Apple CEO Tim Cook nets $11.1M from vested second half of 2010 bonus

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Apple chief Tim Cook made $11.1 million after taxes by selling 37,500 restricted stock units that were awarded to him two years ago for his performance as interim CEO while late co-founder Steve Jobs was on medical leave.

An SEC filing revealed that Cook had sold the 37,500 shares on Monday as part of a Rule 10b5-1 trading plan that lets major shareholders of companies set up scheduled trades to avoid accusations of insider trading.

Cook's shares vested last Saturday after a two year waiting period. In March 2010, the executive was awarded 75,000 restricted stock units "in recognition of his outstanding performance in assuming the day-to-day operations" of Apple while Jobs was on medical leave to recover from a liver transplant. When the first half of the shares vested last March, Cook immediately sold off the batch, netting $7.02 million after taxes.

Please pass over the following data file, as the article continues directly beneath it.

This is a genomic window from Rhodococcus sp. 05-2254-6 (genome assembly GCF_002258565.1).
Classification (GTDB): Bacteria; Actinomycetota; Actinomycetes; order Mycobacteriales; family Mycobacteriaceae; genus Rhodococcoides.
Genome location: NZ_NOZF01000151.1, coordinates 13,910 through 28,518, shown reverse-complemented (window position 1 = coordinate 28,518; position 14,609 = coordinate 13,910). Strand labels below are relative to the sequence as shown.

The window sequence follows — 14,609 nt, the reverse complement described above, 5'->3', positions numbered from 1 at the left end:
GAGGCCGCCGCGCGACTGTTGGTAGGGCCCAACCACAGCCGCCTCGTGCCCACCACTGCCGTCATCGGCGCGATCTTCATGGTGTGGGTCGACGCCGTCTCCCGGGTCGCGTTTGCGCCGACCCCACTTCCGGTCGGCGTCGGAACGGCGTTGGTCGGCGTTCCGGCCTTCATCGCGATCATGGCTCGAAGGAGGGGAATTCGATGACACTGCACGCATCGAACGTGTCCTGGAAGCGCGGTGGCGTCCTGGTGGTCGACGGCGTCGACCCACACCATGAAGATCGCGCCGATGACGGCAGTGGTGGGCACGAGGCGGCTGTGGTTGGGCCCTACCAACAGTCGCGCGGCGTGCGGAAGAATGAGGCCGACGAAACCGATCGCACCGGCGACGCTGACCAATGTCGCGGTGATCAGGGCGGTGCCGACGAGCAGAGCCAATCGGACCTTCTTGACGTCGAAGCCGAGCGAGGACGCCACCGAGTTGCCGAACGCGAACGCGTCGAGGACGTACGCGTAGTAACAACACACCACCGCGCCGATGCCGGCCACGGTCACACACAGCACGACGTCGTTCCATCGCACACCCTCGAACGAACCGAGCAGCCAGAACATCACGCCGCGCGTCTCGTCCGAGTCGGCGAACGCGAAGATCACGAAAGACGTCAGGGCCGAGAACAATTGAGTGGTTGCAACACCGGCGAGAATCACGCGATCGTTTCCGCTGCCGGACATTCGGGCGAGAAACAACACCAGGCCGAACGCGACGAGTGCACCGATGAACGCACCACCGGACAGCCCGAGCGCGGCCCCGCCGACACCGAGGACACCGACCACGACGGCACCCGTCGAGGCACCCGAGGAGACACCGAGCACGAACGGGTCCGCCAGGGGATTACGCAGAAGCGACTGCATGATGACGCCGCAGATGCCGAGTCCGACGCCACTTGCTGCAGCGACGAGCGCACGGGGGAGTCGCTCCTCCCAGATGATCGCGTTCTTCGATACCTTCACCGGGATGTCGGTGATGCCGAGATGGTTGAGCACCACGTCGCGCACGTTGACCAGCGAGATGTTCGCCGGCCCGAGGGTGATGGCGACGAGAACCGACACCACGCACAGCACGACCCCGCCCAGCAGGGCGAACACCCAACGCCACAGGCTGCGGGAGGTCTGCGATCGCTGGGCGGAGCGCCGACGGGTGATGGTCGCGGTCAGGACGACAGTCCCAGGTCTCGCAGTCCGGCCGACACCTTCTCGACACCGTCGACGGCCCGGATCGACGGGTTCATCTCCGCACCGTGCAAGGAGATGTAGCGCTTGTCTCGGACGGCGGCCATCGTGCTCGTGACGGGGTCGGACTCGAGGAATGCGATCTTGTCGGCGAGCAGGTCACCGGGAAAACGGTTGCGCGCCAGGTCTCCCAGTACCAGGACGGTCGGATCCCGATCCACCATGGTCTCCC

This year, Cook's tax bill for the second half of the shares came out to $9.44 million. He opted to pay by surrendering 17,322 shares at a stock price of $545.17. His profit of $11.1 million came from a series of five staggered sales throughout the day on Monday, a day that happened to see a new all-time high for Apple's stock. Shares of the company closed at $552 on Monday.

Cook was named Apple's CEO last August after Jobs resigned because of health issues. The company's board awarded him a million restricted shares that will vest over the next decade, subject to his continued employment at Apple.